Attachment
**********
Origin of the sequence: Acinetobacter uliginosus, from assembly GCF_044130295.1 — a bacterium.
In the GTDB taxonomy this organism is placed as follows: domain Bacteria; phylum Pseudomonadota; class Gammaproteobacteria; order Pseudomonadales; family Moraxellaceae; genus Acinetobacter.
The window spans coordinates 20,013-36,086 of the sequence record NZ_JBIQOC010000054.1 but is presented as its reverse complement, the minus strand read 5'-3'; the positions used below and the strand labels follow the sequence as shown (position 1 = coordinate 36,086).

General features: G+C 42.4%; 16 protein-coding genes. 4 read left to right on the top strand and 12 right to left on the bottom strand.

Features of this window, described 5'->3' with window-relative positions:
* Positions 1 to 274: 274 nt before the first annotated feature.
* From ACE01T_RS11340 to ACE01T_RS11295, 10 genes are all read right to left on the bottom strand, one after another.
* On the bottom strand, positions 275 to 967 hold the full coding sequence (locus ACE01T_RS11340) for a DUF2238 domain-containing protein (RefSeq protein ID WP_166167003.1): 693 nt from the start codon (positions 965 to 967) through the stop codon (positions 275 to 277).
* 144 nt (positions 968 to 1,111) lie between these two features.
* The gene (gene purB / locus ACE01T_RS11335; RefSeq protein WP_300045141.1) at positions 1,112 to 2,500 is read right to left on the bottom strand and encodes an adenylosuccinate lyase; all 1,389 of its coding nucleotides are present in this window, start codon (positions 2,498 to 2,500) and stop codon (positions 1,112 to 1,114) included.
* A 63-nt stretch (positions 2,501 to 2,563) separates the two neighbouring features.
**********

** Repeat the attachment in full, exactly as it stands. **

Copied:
Origin of the sequence: Acinetobacter uliginosus, from assembly GCF_044130295.1 — a bacterium.
In the GTDB taxonomy this organism is placed as follows: domain Bacteria; phylum Pseudomonadota; class Gammaproteobacteria; order Pseudomonadales; family Moraxellaceae; genus Acinetobacter.
The window spans coordinates 20,013-36,086 of the sequence record NZ_JBIQOC010000054.1 but is presented as its reverse complement, the minus strand read 5'-3'; the positions used below and the strand labels follow the sequence as shown (position 1 = coordinate 36,086).

General features: G+C 42.4%; 16 protein-coding genes. 4 read left to right on the top strand and 12 right to left on the bottom strand.

Features of this window, described 5'->3' with window-relative positions:
* Positions 1 to 274: 274 nt before the first annotated feature.
* From ACE01T_RS11340 to ACE01T_RS11295, 10 genes are all read right to left on the bottom strand, one after another.
* On the bottom strand, positions 275 to 967 hold the full coding sequence (locus ACE01T_RS11340) for a DUF2238 domain-containing protein (RefSeq protein ID WP_166167003.1): 693 nt from the start codon (positions 965 to 967) through the stop codon (positions 275 to 277).
* 144 nt (positions 968 to 1,111) lie between these two features.
* The gene (gene purB / locus ACE01T_RS11335; RefSeq protein WP_300045141.1) at positions 1,112 to 2,500 is read right to left on the bottom strand and encodes an adenylosuccinate lyase; all 1,389 of its coding nucleotides are present in this window, start codon (positions 2,498 to 2,500) and stop codon (positions 1,112 to 1,114) included.
* A 63-nt stretch (positions 2,501 to 2,563) separates the two neighbouring features.